On the contrary, like Australia or Queensland in particular, tourism is a threat to the social, ecological and cultural dimensions of the region. In other words, there are environmental challenges and issues that need to be addressed in GBR both for the short and long term periods.
One of the members of Island caretaker Ning's community website asked me some basic questions on relation to environmental management of GBR as part of my application - being the first Filipino Island Caretaker of this world heritage site.
Many people are interested in visiting Queensland because of this promotion. What do you think about the effects of mass fly-in tourism on the environment?
Generally, it will entails additional routes/schedules both land, sea and air going to the region which somehow leads to the increase of traffic and additional usage of aircrafts, at the same time more land travel both cars and trains, including commercial/domestic vessels. With this increase in the various modes of transport going in and out of the region, more pollution will be created on air, water and land.
Specifically, there are short and long-term direct impacts of recreational and marine tourism on the environment. Some of these effects will manifest immediately and some of them will be compounded through time if these problems will not be addressed accordingly.
With this global job search for GBR, it is expected that more visitors will travel to the region which could bring additional ecological, social and cultural impacts. These impacts are explicitly identified in the CRC Reef Research Centre's 2003 report.
What do you think are the unique environmental challenges faced by the Great Barrier Reef?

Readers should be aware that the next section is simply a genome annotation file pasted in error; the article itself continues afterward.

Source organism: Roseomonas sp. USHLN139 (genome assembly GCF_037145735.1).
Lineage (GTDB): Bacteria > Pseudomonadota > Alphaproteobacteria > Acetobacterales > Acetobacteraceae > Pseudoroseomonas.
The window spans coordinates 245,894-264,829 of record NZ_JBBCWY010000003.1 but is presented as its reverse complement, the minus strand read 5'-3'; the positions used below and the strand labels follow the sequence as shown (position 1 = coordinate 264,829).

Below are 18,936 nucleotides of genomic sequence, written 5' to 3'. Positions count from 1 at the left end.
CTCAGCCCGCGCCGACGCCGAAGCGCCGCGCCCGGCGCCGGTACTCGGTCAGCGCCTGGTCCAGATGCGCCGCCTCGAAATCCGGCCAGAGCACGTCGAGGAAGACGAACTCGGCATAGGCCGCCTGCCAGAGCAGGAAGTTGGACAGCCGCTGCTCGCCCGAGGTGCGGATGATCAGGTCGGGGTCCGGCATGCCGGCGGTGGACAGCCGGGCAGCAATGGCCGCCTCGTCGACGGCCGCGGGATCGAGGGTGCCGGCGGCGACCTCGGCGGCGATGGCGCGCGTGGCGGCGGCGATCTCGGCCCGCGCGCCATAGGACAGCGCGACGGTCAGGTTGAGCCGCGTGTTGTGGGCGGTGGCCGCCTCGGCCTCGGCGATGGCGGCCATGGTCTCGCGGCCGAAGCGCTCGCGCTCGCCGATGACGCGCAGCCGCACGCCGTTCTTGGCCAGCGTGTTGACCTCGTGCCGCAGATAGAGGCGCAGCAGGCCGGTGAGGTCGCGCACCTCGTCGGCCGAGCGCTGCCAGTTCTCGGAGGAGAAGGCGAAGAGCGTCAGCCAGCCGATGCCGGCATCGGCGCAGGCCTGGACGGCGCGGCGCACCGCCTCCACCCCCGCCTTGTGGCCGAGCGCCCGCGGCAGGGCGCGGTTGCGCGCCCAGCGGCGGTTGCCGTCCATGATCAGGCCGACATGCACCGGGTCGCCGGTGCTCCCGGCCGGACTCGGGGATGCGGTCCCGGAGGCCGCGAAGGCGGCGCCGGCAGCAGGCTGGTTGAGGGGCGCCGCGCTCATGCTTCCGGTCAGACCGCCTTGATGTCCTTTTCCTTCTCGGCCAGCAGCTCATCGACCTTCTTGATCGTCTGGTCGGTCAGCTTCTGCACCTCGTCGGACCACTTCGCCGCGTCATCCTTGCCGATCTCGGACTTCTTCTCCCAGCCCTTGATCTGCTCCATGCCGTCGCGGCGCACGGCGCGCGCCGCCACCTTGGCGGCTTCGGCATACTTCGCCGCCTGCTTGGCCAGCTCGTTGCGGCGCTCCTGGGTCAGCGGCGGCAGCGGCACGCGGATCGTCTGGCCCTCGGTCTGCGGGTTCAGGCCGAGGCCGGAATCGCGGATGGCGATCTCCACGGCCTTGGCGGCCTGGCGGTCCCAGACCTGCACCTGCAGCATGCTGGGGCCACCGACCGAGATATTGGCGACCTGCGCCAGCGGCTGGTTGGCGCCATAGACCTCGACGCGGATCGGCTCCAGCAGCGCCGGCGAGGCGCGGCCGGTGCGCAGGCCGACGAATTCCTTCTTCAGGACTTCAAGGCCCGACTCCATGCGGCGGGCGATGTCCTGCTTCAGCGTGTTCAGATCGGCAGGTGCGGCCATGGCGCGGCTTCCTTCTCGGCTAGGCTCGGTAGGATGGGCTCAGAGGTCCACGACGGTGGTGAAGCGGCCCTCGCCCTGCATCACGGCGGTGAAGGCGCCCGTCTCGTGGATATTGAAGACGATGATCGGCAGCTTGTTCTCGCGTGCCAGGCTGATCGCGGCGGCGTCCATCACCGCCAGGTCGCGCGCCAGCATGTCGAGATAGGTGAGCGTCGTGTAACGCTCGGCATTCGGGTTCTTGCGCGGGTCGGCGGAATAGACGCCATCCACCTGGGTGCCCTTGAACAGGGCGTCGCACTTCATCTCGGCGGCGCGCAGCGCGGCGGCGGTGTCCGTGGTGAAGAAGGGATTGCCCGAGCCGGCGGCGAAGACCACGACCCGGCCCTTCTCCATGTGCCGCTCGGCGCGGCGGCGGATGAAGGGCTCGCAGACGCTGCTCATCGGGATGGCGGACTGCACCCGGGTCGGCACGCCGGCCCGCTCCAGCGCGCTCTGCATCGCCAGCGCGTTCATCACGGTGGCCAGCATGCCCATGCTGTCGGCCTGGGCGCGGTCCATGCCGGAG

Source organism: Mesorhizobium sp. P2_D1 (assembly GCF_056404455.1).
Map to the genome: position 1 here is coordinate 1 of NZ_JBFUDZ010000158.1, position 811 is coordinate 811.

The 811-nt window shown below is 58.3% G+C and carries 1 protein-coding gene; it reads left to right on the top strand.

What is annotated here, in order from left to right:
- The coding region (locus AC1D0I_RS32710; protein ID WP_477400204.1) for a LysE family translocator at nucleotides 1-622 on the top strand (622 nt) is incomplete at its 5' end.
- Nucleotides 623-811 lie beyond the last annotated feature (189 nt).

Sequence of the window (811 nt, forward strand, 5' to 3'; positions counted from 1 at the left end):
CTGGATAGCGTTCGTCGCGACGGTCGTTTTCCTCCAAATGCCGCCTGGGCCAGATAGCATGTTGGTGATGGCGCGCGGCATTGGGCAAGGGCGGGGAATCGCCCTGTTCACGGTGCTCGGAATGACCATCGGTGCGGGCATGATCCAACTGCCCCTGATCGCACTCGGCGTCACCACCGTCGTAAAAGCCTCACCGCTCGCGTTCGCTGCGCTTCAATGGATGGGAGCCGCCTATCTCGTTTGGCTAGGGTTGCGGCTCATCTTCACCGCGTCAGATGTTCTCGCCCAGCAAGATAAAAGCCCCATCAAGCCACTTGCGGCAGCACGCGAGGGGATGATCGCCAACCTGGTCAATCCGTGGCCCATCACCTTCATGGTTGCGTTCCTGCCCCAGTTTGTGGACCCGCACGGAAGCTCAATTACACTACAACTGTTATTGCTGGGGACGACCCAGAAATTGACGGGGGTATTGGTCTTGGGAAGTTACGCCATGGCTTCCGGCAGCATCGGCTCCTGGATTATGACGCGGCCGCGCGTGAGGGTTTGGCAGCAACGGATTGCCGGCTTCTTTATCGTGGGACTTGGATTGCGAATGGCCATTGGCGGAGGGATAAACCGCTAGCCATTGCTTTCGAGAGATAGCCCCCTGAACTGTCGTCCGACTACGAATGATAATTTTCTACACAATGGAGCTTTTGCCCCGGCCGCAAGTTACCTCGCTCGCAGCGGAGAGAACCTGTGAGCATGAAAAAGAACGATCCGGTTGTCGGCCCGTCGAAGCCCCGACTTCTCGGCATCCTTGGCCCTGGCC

Mainly, these challenges are mostly directed to activities created by tourists and business operators such as follows: (a) water based activities (diving, snorkeling, fishing); (b) marine life interaction (watching of whales, turtles, seabirds, fish feeding); (c) ship/boat related activities (anchoring, mooring, fishing, racing); and waste generation (liquid and solid wastes from the above activities).
This is "not" really unique to GBR, but also happening to other islands around the world, like in my home country the Philippines which has 7,107 islands. Unlike GBR, the Philippines is experiencing more degradation of marine life because of illegal fishing through using explosives and large-scale commercial fishing.
If you win the position, how would you like to showcase the message of environmental protection?
A six-month contract is not enough to focus on these environmental issues and challenges that this marine eco-system is facing. But in my own little way and initiative, taking advantage of my position as the island caretaker, I will do my best to identify short term strategies to mitigate these impacts for QT to implement towards proper long term management of this heritage site.
In addition, hopefully maintaining a blog and media exposure will increase the awareness of people on practical and simple things to save these corals and other marine life in GBR. Regular consultations with the local people, operators and tourists will be a strategy to bring out the importance of environmental protection.
What I am really envisioned during my employment, aside from doing my regular responsibilities, I will do a massive campaign on solid waste management. Brochures and flyers will be distributed to all business establishment operators and the like, which are readily accessible to visitors and guests. These materials highlight relevant information on basic tips on enjoyable stay without a significant "footprint" on GBR. Finally, this information dissemination campaign could also cover DO'S and DON’TS while visiting the world heritage site in terms of restrictions on bringing-out marine specimen as souvenirs and promoting codes-of-practice in snorkeling, fishing and diving.
What do you think? Am I qualified to do the job?
Well, my environmental slogan for the Great Barrier Reef (GBR) is Go...Ban...Rubbish
Click the image for one of the useful links for Marine Debris.